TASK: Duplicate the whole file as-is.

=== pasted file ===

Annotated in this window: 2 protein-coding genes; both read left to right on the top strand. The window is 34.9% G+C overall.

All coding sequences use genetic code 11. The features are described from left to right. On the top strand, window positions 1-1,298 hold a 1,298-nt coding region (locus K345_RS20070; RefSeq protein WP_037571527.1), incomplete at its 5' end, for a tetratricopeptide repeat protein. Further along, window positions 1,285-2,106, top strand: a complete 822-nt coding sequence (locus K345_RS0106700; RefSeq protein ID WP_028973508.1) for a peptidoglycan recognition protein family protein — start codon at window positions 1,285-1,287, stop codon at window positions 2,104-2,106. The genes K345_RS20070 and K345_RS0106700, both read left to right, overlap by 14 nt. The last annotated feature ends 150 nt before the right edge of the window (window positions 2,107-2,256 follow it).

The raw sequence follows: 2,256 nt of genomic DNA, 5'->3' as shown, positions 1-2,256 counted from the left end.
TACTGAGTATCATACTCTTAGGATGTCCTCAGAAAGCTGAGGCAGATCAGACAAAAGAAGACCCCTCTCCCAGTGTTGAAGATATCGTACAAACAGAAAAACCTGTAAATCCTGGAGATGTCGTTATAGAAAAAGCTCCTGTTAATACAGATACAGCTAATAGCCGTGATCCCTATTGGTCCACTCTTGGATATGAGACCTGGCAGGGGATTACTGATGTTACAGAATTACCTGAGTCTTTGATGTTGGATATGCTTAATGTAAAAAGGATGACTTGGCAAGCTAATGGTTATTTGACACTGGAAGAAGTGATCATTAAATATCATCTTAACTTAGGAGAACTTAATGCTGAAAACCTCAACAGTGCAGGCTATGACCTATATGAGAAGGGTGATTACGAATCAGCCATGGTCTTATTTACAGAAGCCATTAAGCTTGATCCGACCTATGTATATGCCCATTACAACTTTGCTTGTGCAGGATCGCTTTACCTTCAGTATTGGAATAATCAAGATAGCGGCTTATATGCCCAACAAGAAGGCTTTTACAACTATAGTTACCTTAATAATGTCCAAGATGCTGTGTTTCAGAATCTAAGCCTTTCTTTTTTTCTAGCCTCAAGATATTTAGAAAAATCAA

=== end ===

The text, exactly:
Annotated in this window: 2 protein-coding genes; both read left to right on the top strand. The window is 34.9% G+C overall.

All coding sequences use genetic code 11. The features are described from left to right. On the top strand, window positions 1-1,298 hold a 1,298-nt coding region (locus K345_RS20070; RefSeq protein WP_037571527.1), incomplete at its 5' end, for a tetratricopeptide repeat protein. Further along, window positions 1,285-2,106, top strand: a complete 822-nt coding sequence (locus K345_RS0106700; RefSeq protein ID WP_028973508.1) for a peptidoglycan recognition protein family protein — start codon at window positions 1,285-1,287, stop codon at window positions 2,104-2,106. The genes K345_RS20070 and K345_RS0106700, both read left to right, overlap by 14 nt. The last annotated feature ends 150 nt before the right edge of the window (window positions 2,107-2,256 follow it).

The raw sequence follows: 2,256 nt of genomic DNA, 5'->3' as shown, positions 1-2,256 counted from the left end.
TACTGAGTATCATACTCTTAGGATGTCCTCAGAAAGCTGAGGCAGATCAGACAAAAGAAGACCCCTCTCCCAGTGTTGAAGATATCGTACAAACAGAAAAACCTGTAAATCCTGGAGATGTCGTTATAGAAAAAGCTCCTGTTAATACAGATACAGCTAATAGCCGTGATCCCTATTGGTCCACTCTTGGATATGAGACCTGGCAGGGGATTACTGATGTTACAGAATTACCTGAGTCTTTGATGTTGGATATGCTTAATGTAAAAAGGATGACTTGGCAAGCTAATGGTTATTTGACACTGGAAGAAGTGATCATTAAATATCATCTTAACTTAGGAGAACTTAATGCTGAAAACCTCAACAGTGCAGGCTATGACCTATATGAGAAGGGTGATTACGAATCAGCCATGGTCTTATTTACAGAAGCCATTAAGCTTGATCCGACCTATGTATATGCCCATTACAACTTTGCTTGTGCAGGATCGCTTTACCTTCAGTATTGGAATAATCAAGATAGCGGCTTATATGCCCAACAAGAAGGCTTTTACAACTATAGTTACCTTAATAATGTCCAAGATGCTGTGTTTCAGAATCTAAGCCTTTCTTTTTTTCTAGCCTCAAGATATTTAGAAAAATCAA